If you haven’t heard that Washington has become a great music-theatre center, you haven’t been paying attention. Offerings across the spectrum of styles keep on increasing in breadth and depth, and new audiences are being developed all over town. Now Washington National Opera broadens its scope by launching a “new annual tradition” of holiday fare geared toward introducing young audiences to the world of opera.
Their production of Hansel and Gretel could become a perennial favorite, joining the holiday line up along with Ford Theatre’s Christmas Carol and one or other Nutcracker.
Composed by Engelbert Humperdinck with a libretto penned by his sister, Adelheid Wette, at the end of the 19th century, the opera and its composer boast an impressive lineage, being championed by both the great Richard Wagner and Richard Strauss. It instantly became Humperdinck’s most popular work. As such, it offers, to young and old audiences, a great way to experience this most synthetic art form – as Wagner holistically envisioned it. It’s loaded with a series of folk-like tunes, easy on the ear and aiming to please.
The work is based, of course, on the famous fairy tale by the Brothers Grimm. At the center of the story is the brother-sister pair who are sent out to the woods and there meet and match wits with the witchiest of witches. They not only beat her at her game of gobbling up goodies but push her into her own oven and (in this version) bake her into her very own gingerbread incarnation.
Sarah Mesko and Emily Albrink sang the sibling leads opening night. They have already demonstrated fine musicality and good stage presence, taking on roles in WNO’s big operas while they continued their training as part of the Domingo-Cafritz Young Artists Program. Now they return, alumnae and accomplished professionals. They are especially pleasing when they sing some of the score’s duets, from the famous subdued “Evening Prayer” to their celebratory song after the witch’s demise.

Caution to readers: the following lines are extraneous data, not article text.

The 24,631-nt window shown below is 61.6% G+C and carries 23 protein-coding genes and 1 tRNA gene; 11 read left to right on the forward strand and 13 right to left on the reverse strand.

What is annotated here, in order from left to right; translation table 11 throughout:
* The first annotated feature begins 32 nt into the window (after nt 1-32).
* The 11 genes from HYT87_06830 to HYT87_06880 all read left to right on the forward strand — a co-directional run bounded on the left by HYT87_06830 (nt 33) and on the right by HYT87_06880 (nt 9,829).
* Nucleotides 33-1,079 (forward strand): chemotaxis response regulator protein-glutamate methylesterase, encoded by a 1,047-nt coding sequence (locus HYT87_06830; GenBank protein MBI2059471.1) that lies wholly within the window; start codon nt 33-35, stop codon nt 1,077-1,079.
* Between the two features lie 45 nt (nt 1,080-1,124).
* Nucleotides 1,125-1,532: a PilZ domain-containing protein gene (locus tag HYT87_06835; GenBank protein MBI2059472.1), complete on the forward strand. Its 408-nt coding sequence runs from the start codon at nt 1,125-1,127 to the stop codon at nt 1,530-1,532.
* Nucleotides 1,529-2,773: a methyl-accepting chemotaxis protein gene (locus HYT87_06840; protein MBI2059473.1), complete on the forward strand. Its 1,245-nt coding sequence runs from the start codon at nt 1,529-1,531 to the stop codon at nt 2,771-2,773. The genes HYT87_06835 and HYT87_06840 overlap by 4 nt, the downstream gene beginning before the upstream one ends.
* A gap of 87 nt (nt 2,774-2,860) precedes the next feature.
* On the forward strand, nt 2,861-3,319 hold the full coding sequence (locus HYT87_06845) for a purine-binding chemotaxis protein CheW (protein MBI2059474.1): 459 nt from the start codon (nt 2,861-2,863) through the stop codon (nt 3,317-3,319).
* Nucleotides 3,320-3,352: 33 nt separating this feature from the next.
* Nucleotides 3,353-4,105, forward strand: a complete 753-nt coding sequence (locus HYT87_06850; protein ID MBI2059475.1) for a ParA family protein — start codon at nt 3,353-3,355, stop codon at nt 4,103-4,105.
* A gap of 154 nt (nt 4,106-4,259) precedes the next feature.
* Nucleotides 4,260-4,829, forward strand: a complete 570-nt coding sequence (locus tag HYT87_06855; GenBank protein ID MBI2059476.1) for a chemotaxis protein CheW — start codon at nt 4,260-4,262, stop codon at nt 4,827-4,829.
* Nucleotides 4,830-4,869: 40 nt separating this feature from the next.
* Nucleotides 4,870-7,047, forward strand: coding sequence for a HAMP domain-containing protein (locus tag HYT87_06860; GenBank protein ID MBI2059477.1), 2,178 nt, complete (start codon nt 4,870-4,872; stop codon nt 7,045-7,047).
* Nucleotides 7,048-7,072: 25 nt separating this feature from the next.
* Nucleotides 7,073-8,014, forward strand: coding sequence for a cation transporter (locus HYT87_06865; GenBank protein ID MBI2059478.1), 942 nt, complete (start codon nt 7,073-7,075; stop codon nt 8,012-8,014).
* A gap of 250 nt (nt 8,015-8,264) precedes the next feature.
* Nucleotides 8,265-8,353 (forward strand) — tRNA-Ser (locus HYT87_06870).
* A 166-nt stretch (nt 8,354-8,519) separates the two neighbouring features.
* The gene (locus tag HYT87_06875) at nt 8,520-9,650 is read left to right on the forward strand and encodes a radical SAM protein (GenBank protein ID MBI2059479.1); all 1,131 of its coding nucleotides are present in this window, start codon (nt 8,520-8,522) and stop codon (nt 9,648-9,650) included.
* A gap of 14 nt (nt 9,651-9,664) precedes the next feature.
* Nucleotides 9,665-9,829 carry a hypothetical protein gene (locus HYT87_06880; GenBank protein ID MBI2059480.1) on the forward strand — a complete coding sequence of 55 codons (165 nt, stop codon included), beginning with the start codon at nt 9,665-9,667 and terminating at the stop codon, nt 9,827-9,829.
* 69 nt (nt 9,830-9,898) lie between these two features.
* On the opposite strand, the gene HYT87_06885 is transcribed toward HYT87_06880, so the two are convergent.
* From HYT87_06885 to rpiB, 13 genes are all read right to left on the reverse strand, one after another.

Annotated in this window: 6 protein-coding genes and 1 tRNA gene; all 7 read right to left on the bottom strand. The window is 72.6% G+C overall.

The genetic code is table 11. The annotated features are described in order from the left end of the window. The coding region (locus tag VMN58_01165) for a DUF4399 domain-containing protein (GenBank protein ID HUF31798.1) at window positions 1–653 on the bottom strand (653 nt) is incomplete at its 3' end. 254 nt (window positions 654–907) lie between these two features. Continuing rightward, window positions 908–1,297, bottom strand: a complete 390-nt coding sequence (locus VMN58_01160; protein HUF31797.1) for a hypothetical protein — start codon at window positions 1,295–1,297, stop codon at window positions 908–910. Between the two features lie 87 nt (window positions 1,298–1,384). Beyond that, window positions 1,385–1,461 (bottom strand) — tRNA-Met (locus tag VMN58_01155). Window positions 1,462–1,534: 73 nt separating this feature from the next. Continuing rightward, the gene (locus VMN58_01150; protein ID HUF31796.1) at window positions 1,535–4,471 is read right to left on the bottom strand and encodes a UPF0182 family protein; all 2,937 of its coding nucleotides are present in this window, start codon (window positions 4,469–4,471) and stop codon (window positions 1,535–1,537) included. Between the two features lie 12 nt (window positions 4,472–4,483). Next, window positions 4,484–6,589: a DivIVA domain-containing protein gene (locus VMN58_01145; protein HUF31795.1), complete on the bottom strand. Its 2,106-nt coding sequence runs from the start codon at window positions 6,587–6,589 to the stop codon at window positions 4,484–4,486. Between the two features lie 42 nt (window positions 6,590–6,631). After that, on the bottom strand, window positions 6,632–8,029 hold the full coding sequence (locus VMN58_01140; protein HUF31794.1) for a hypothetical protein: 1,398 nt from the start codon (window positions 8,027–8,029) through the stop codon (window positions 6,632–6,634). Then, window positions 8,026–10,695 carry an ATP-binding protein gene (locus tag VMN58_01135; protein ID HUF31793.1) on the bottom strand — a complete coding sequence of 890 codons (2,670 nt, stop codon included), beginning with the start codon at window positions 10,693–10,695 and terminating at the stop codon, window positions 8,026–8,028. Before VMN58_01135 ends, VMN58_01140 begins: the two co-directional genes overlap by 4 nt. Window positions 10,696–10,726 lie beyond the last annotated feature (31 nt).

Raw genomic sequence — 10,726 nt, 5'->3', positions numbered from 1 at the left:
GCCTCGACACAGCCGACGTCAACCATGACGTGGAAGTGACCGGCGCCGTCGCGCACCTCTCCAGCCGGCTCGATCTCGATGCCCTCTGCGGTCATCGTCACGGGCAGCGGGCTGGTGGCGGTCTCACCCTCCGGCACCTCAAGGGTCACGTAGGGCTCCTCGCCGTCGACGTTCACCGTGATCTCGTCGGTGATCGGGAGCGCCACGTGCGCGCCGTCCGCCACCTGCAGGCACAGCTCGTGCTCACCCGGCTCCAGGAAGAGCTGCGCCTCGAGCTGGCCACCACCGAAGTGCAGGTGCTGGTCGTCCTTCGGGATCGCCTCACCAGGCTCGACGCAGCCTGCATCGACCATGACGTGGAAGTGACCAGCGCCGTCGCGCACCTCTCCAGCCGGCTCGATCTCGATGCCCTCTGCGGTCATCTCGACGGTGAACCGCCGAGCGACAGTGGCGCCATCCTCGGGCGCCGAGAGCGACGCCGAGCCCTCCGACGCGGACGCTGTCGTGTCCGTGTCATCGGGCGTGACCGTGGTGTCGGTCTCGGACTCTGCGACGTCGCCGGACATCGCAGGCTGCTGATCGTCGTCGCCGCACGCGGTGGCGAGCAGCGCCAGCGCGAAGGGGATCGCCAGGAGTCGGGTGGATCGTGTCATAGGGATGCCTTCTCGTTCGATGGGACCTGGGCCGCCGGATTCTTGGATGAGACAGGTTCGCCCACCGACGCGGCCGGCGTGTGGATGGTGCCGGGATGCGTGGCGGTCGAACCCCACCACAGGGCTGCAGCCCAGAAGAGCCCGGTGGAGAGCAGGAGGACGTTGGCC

These two performers also carry the show dramatically with their appealing personal characterizations. Albrink’s fluid soprano voice is matched by a mercurial grace that enables her to realize fully the dazzling changes in the score that mark Gretel’s emotional journey. In one moment, she scolds Hansel with a motherly wag and maturity her brother lacks, but later in Act II she collapses to the forest floor, a scared little girl, desperately in need of her brother’s protection. Mesko effectively uses her rich mezzo sound and grounded physicality to portray the recalcitrant, yet sometimes impulsive and greedy Hansel.
For some who might find it a little odd, Mesko playing a boy’s role is part of a long tradition in opera and theatre where a light, higher female voice was preferred for a young boy’s, “breeches role.” In counterpart, an older female role that might call for a gruff or evil personality and some high-jinx physicality would be reserved for a male performer.
In this show, WNO found the perfect American tenor, Corey Evan Rootz, to play the Witch. He has much fun strutting around the stage in black pointy-toe high heels, a corseted-and-patchworked satin dress, and a wild pompadour wig that might have adorned the head of French royalty. This witch is deliciously evil, whether Rootz is indulging in a cackling laugh, brandishing his magic wand, or adding ornamentation to the vocalises as in “ Greedy little mousey, who’s nibbling at my housey?”
American baritone Norman Garrett has a beautiful sound and easy stage presence as the children’s father. I had the good fortune to have heard this man step into the role of Amonasro in Aida at Glimmerglass this summer. Hearing his robust sound again and watching him switch physically into his folksy character in this opera was a deep pleasure.
Maria Eugenia Antunez had made a stunning Donna Elvira in Don Giovanni with the WNO but seemed a little miscast as the mother, and I couldn’t quite follow the character choices she made. Was she an angry, cruel mother or just careless and caught up in her grown-up relationship with the father? This Uruguayan singer’s vocal phrasing and vowel sounds were also occasionally confusing in this text translated and sung in English.